- Hardcover: 352 pages
- Publisher: Bodley Head (3 April 2014)
- Language: English
- ISBN-10: 1847922279
- ISBN-13: 978-1847922274
- Product Dimensions: 16.2 x 3.2 x 24 cm
- Average Customer Review: 4.4 out of 5 stars See all reviews (94 customer reviews)
- Amazon Bestsellers Rank: 203,084 in Books (See Top 100 in Books)
The Knowledge: How to Rebuild our World from Scratch Hardcover – 3 Apr 2014
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"As the scouts say – be prepared! Say your prayers that you never need this book" (Bear Grylls)
"A glorious compendium of the knowledge we have lost in the living… This is the most inspiring book I’ve read in a long time" (Peter Forbes Independent)
"An extraordinary achievement... It is a great read even if civilisation does not collapse. If it does, it will be the sacred text of the new world ― Dartnell that world’s first great prophet" (The Times)
"The ultimate do-it-yourself guide to ‘rebooting’ human civilization" (Nature)
"A terrifically engrossing history of science and technology" (Steven Poole Guardian)
"Impeccably researched and beautifully written, The Knowledge makes me proud of all we humans have achieved - and dismayed at how much we have to lose. You need to read this book" (Stephen Baxter)
"Dartnell makes the technology and science of everyday life in our civilization fascinating and understandable. This book may or may not save your life but it'll certainly make it more interesting.
This the book we all wish we'd been given at school: The Knowledge that makes everything else make sense" (Ken MacLeod, author of Descent)
"A marvelously astounding work: In one graceful swoop, Lewis Dartnell takes our multi-layered, interconnected modern world, shows how fragile its scaffolding is, and then lays out a how-to guide for starting over from scratch. Imagine Zombieland told by Neil deGrasse Tyson and you'll get some sense of what a delight The Knowledge is to read" (Seth Mnookin, New York Times bestselling author of The Panic Virus and associate director of MIT's Graduate Program in Science Writing)
"A remarkable and panoramic view of how civilization actually works" (Roger Highfield of the Science Museum)
"This book is useful if civilization collapses, and entertaining if it doesn't. After the cometary impact it may save your life, and if it doesn't at least you'll know why you perished" (S. M. Stirling)
A captivating journey of discovery and a quickstart guide to rebuilding our world after the apocalypse.See all Product description
Top Customer Reviews
In most respects, it is absolutely what it should be - it's not just a book that tells you about core technologies and processes, it's a book that highlights how much we take for granted about modern society. Every chapter in that respect is a humbling experience - I realised how little I knew outside of my own fields of specialism. That said, it's not an easy read - it's information dense, and parts of it need to be properly studied and digested. That's inevitable in a book like this, of course, but the corresponding impact of that is to highlight the holes in the explanation where the necessary thinking and discussion isn't fully joined up. I know the book doesn't legitimately purport to be a genuine start up guide' for post-apocalyptic society, but I think it could have benefited more from some proper coherent structuring and cross-referencing.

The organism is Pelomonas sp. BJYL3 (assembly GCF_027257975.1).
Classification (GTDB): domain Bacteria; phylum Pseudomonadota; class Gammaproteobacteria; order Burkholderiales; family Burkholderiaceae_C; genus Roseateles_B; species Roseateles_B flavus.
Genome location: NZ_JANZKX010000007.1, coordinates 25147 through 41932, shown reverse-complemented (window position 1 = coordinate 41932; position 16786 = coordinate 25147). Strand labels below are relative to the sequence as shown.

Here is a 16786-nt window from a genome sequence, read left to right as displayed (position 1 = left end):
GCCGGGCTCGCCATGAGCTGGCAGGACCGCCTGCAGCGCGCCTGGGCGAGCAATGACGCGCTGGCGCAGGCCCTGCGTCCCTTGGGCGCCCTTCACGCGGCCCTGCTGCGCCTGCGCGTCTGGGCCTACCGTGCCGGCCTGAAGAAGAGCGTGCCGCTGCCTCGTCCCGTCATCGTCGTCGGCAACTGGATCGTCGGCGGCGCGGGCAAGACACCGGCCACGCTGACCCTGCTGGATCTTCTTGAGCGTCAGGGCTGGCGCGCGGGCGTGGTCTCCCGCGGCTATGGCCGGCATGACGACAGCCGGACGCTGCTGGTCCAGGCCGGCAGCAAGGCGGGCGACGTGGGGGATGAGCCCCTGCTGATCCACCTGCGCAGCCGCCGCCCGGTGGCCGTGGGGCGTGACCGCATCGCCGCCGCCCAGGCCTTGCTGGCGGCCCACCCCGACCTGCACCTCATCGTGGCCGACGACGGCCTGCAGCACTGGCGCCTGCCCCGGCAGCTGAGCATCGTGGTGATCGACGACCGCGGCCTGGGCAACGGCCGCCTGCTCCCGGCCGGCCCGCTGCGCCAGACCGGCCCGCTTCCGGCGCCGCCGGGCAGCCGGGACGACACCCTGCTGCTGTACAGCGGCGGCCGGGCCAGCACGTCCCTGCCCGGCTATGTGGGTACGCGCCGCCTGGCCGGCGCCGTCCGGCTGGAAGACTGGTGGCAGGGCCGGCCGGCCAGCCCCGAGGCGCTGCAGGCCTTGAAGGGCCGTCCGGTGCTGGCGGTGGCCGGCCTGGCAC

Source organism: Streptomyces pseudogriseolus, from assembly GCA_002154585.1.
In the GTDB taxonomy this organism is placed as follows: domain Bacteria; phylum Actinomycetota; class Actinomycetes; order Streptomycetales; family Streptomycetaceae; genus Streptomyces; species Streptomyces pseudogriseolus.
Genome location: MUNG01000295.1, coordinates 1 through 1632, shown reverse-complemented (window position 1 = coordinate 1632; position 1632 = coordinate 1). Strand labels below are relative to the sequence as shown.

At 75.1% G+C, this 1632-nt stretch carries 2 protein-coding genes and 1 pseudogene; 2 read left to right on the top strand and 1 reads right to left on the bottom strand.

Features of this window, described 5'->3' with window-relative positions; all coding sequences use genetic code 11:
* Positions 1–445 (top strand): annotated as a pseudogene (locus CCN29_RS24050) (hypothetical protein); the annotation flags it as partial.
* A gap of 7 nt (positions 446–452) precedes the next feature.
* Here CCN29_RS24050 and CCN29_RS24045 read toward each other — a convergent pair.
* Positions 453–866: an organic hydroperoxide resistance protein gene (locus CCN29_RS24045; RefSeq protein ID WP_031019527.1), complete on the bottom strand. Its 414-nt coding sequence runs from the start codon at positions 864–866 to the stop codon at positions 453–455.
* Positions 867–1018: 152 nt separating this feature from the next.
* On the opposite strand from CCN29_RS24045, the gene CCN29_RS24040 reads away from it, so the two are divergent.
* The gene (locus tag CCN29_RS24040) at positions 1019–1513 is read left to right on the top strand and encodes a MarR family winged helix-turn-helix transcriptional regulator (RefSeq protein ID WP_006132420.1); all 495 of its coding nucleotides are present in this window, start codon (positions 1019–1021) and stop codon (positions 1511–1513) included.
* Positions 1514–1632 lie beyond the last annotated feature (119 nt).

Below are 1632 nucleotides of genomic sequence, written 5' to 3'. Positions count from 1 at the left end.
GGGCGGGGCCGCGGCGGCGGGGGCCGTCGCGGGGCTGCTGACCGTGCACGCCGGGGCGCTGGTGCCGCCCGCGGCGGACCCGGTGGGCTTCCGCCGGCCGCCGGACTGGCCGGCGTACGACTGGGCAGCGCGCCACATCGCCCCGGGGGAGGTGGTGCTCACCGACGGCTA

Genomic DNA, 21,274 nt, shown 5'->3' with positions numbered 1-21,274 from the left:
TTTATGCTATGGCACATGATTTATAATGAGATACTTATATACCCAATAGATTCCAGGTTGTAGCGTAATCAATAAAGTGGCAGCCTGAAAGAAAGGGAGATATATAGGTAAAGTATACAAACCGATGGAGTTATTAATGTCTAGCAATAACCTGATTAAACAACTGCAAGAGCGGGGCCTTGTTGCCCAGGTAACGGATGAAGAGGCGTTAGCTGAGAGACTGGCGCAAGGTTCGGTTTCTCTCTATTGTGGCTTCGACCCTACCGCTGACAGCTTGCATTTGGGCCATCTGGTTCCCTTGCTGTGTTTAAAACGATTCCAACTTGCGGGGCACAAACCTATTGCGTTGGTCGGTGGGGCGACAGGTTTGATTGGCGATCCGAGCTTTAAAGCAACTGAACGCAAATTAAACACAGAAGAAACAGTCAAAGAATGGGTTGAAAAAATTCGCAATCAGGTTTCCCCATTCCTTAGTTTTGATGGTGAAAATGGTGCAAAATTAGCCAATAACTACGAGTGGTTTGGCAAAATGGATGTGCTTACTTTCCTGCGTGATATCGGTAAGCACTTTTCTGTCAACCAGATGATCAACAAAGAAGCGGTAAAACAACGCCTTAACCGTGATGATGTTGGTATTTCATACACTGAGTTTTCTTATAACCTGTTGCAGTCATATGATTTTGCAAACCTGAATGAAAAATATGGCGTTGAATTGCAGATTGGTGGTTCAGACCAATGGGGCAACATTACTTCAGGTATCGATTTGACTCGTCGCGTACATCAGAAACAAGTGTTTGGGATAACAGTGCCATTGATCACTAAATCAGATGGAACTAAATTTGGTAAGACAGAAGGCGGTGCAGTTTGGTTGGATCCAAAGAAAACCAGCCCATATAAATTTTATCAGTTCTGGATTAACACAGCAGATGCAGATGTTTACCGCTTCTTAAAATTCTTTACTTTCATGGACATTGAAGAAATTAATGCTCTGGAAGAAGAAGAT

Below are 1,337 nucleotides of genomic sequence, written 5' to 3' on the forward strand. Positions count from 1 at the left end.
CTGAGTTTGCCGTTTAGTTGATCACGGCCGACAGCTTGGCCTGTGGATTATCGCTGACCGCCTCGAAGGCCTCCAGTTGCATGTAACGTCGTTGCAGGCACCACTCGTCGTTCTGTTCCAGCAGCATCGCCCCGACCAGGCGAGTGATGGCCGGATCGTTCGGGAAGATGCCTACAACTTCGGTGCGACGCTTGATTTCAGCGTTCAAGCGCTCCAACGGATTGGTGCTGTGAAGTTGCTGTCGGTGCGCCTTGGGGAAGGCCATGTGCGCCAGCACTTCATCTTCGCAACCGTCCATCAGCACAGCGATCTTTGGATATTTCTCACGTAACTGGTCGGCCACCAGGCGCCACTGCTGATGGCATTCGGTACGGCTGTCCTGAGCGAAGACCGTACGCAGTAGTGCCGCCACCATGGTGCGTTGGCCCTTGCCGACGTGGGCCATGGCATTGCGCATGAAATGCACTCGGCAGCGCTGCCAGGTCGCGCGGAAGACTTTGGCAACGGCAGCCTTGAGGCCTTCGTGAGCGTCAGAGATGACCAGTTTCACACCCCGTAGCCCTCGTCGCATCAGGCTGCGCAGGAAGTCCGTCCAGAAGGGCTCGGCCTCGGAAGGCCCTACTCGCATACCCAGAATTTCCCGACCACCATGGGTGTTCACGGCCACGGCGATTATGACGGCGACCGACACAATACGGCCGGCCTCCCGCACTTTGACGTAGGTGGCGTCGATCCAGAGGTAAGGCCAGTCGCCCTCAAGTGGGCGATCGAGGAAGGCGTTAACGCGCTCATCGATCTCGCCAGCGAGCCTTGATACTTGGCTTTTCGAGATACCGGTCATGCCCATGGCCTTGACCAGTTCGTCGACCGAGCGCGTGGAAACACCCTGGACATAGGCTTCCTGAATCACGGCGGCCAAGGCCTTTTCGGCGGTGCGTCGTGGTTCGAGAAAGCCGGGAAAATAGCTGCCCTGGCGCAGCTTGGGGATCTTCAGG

But, a book I found utterly absorbing and well worth a place on anyone's physical bookshelf. If there are enough copies of these around when the zombies inevitably come upon us, we might find things a little easier to start up once more.
The ‘apocalypse’ itself described in book was very clinical but this book is not meant to be a blow-by-blow instruction manual. I couldn’t see survivors sitting around it deciding what to do on Day 24. However, it does contain a lot of high level technological insight that a post-apocalyptic Edison or Pasteur might find useful and could spend years of their lives trying to leverage.
The book is apolitical. Its focus is the technology. If you need advice on how to hang on to your post-apocalyptic fiefdom, consult Machiavelli, Sun Tzu and other experts in such matters. Oh, the book doesn’t cover killing zombies either.
Some readers might find the advanced chemistry section a bit of a drudge, but I can’t see how Dartnell could avoid that, given leaving it out would undermine the book’s purpose. On the flip side, it provides useful context for any fledgling chemistry students.
The footnotes throughout the book are consistently very interesting. I think any writer interested in world building would find the book very useful.
One thing to note is that the book is shorter than it appears. About the last 20% is filled with references, including a useful list of relevant fiction.
One final word of advice. If you want to tuck this away for the apocalypse, so you can amaze the other survivors with your scientific knowhow, remember to buy the paperback, not the ebook. Unless you’re really sure you can get those generators up and running.
Most Recent Customer Reviews
In some ways this is a great book - great concept and good coverage of how you might re-start civilisation again. Read morePublished 3 months ago by Tim
Competent, readable, thoughtful, thorough take on what we could do to replicate what we do now,
if most of us are wiped out by an epidemic from an engineer who knows his stuff... Read more